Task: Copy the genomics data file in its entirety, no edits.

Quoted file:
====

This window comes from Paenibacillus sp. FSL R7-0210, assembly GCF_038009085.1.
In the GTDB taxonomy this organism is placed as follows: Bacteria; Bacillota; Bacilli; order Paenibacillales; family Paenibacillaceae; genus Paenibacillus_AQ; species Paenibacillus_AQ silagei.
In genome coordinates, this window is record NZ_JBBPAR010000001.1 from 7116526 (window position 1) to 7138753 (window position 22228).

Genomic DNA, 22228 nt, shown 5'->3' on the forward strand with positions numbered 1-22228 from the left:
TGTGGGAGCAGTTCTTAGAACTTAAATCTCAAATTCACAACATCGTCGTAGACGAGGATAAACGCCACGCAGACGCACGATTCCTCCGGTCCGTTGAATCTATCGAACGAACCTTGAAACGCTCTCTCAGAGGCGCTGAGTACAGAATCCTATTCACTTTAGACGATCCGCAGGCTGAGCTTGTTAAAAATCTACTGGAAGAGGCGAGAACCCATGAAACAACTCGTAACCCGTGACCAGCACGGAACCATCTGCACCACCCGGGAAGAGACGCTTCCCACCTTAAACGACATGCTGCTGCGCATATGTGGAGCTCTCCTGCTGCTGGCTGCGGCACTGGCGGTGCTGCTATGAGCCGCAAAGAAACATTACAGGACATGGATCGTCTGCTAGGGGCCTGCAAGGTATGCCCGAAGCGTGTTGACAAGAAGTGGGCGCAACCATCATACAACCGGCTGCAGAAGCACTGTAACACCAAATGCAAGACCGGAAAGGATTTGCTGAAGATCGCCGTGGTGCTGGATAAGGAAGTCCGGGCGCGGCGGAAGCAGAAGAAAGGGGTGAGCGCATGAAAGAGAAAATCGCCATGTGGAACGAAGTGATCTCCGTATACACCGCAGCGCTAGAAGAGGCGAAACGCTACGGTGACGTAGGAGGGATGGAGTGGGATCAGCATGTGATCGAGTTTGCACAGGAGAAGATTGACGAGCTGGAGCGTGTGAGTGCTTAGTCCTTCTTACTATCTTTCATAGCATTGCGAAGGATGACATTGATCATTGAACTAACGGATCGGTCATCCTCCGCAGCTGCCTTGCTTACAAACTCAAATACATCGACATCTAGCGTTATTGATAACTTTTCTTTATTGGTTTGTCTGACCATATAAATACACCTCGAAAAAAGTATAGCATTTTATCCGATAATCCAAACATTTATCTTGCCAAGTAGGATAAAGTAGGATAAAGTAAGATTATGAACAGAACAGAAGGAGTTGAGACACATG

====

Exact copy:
This window comes from Paenibacillus sp. FSL R7-0210, assembly GCF_038009085.1.
In the GTDB taxonomy this organism is placed as follows: Bacteria; Bacillota; Bacilli; order Paenibacillales; family Paenibacillaceae; genus Paenibacillus_AQ; species Paenibacillus_AQ silagei.
In genome coordinates, this window is record NZ_JBBPAR010000001.1 from 7116526 (window position 1) to 7138753 (window position 22228).

Genomic DNA, 22228 nt, shown 5'->3' on the forward strand with positions numbered 1-22228 from the left:
TGTGGGAGCAGTTCTTAGAACTTAAATCTCAAATTCACAACATCGTCGTAGACGAGGATAAACGCCACGCAGACGCACGATTCCTCCGGTCCGTTGAATCTATCGAACGAACCTTGAAACGCTCTCTCAGAGGCGCTGAGTACAGAATCCTATTCACTTTAGACGATCCGCAGGCTGAGCTTGTTAAAAATCTACTGGAAGAGGCGAGAACCCATGAAACAACTCGTAACCCGTGACCAGCACGGAACCATCTGCACCACCCGGGAAGAGACGCTTCCCACCTTAAACGACATGCTGCTGCGCATATGTGGAGCTCTCCTGCTGCTGGCTGCGGCACTGGCGGTGCTGCTATGAGCCGCAAAGAAACATTACAGGACATGGATCGTCTGCTAGGGGCCTGCAAGGTATGCCCGAAGCGTGTTGACAAGAAGTGGGCGCAACCATCATACAACCGGCTGCAGAAGCACTGTAACACCAAATGCAAGACCGGAAAGGATTTGCTGAAGATCGCCGTGGTGCTGGATAAGGAAGTCCGGGCGCGGCGGAAGCAGAAGAAAGGGGTGAGCGCATGAAAGAGAAAATCGCCATGTGGAACGAAGTGATCTCCGTATACACCGCAGCGCTAGAAGAGGCGAAACGCTACGGTGACGTAGGAGGGATGGAGTGGGATCAGCATGTGATCGAGTTTGCACAGGAGAAGATTGACGAGCTGGAGCGTGTGAGTGCTTAGTCCTTCTTACTATCTTTCATAGCATTGCGAAGGATGACATTGATCATTGAACTAACGGATCGGTCATCCTCCGCAGCTGCCTTGCTTACAAACTCAAATACATCGACATCTAGCGTTATTGATAACTTTTCTTTATTGGTTTGTCTGACCATATAAATACACCTCGAAAAAAGTATAGCATTTTATCCGATAATCCAAACATTTATCTTGCCAAGTAGGATAAAGTAGGATAAAGTAAGATTATGAACAGAACAGAAGGAGTTGAGACACATG